An L.A. Times article about possibly missing e-mails about the U.S. Attorney firings employs classic strategies for nudging the reader towards a liberal view of the controversy. And the paper’s editors take the strategy another step further with a one-sided portrayal given prominence on the home page of the paper’s Web site.
The article in question begins:
WASHINGTON — The growing controversy over White House recordkeeping and disclosure swirled around presidential adviser Karl Rove on Thursday, as congressional Democrats said they were told some e-mails that Rove sent from a Republican National Committee account are missing.
I have to take my hat off to the reporters for the skill in which they portray the controversy as a ghostly entity with a spirit all its own — rather than as attacks on the Administration by partisan Democrats.
I have discussed phraseology like “growing controversy” or “mounting criticism” before, in this post about how the wording of a news article can show liberal bias. These phrases represent the terminology reporters use when they really want the controversy to grow, and the criticism to mount:
You see, whenever one [politician] criticizes another, there are two ways to characterize what’s happening. If you think the criticism may be valid, you will refer to the criticism passively, and discuss the “mounting criticism” of the [politician] being criticized. But if you don’t like the criticism, then you will refer to the criticism as an “attack.”
And in this post I said:
I have warned you that such language is a signal that the paper agrees with the criticism. When the paper disagrees with criticism of a [politician], it is portrayed as an attack by political opponents. When the paper agrees with the criticism, the criticism becomes a mysterious and disembodied (but ever-growing) entity. Doubts grow. Criticism emerges.
Note how the current article portrays the accusations by Democrats as an independent, disembodied spirit with a life of its own — a “growing controversy.” I also love how the controversy is “swirling” around Karl Rove, in language evocative of waste products swirling around in a toilet bowl. You can almost see Rove being flushed down the toilet! (My liberal readers are salivating at the prospect — just as the reporters must have when they wrote that line.)
The way this story begins is therefore telling. But it’s no surprise, given the way that Richard Serrano has covered this story in recent weeks.
As we read the story further, we learn that there are two sides to the e-mail controversy. The line pushed by the Democrats is that Republicans have deliberately deleted e-mails:
Following a meeting between RNC lawyers and congressional investigators, Rep. Henry Waxman, D-Calif., said he learned that Rove might have deliberately deleted them himself.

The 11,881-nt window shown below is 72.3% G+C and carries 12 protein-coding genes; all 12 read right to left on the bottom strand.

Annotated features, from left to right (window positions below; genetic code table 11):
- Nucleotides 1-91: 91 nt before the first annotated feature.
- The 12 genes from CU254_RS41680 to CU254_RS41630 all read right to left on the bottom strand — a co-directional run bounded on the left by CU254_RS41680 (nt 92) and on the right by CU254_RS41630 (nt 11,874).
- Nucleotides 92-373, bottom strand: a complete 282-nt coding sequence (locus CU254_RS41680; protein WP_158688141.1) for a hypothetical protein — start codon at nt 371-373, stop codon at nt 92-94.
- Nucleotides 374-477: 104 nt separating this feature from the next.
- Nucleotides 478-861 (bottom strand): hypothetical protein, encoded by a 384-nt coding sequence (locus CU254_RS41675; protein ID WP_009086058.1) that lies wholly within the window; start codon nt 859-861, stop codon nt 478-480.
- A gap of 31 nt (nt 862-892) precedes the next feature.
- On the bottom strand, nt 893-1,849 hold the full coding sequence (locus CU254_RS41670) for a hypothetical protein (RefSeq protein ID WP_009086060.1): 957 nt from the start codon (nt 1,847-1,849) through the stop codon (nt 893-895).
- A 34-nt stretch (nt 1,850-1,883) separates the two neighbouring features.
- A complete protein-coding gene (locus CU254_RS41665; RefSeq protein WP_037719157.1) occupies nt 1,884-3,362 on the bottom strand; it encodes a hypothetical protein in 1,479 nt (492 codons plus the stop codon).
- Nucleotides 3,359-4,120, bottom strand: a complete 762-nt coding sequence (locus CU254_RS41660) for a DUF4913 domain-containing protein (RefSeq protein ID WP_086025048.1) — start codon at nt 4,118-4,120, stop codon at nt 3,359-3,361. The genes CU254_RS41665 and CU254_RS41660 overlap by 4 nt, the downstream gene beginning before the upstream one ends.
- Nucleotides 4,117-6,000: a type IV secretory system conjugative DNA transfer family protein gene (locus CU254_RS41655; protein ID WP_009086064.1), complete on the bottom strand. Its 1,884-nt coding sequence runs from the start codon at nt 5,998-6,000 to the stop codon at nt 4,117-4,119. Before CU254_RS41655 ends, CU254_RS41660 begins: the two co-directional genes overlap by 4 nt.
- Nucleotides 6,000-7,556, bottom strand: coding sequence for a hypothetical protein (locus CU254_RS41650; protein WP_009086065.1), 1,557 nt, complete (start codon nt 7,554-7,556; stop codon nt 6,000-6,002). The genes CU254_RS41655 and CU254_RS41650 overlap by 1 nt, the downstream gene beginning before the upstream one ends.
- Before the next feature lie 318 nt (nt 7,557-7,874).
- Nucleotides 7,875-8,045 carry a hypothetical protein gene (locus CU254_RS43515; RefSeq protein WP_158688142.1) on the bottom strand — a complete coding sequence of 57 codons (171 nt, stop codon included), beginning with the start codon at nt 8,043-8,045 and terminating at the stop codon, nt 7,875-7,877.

And the Administration, for its part, denies it:
A Washington lawyer retained by the Republican National Committee, Robert K. Kelner, wrote Waxman’s committee later Thursday saying the statement “mischaracterizes the briefing” because the RNC’s search for the missing e-mails is not yet complete.
As demands for documents escalated, other Democrats suggested Thursday that the White House has withheld potentially embarrassing information, a charge the administration vigorously denies.
So how does the paper’s Web site portray the controversy on its main page? That’s right: in a one-sided fashion!
(I erased a distracting and irrelevant photo from the screenshot, and circled the relevant portion for emphasis.)
By the way, the use of the term “some” in that screenshot is another well-worn technique which I have discussed before, in this post:
So why are you reading about what “some say” in the paper? Obviously, the reporter and/or the editors think it’s important for you to hear this particular opinion. Often, words like “some” or “many” can be replaced with the phrase “Times editors” with no appreciable change in meaning. When you see such locutions, you should ask yourself: who exactly is saying this? Is the contrary view being portrayed fairly? Does the article have an obvious spin? Is that spin consistent with what “some say”?
The use of phraseologies like “many say” lends the opinions a certain weight, suggesting that they are held by a number of potentially unbiased folks out there. The opinions expressed by “some” or by “critics” tend to be reported uncritically and sympathetically. Meanwhile, when interviewees say things that support a conservative position, they tend to be labeled as representatives of a particular cause, politician, or branch of government, so their bias is always clear.
Did people in the Administration deliberately delete e-mails? I have no idea. But the L.A. Times is spinning like a top to make inattentive readers think there isn’t much question that they did.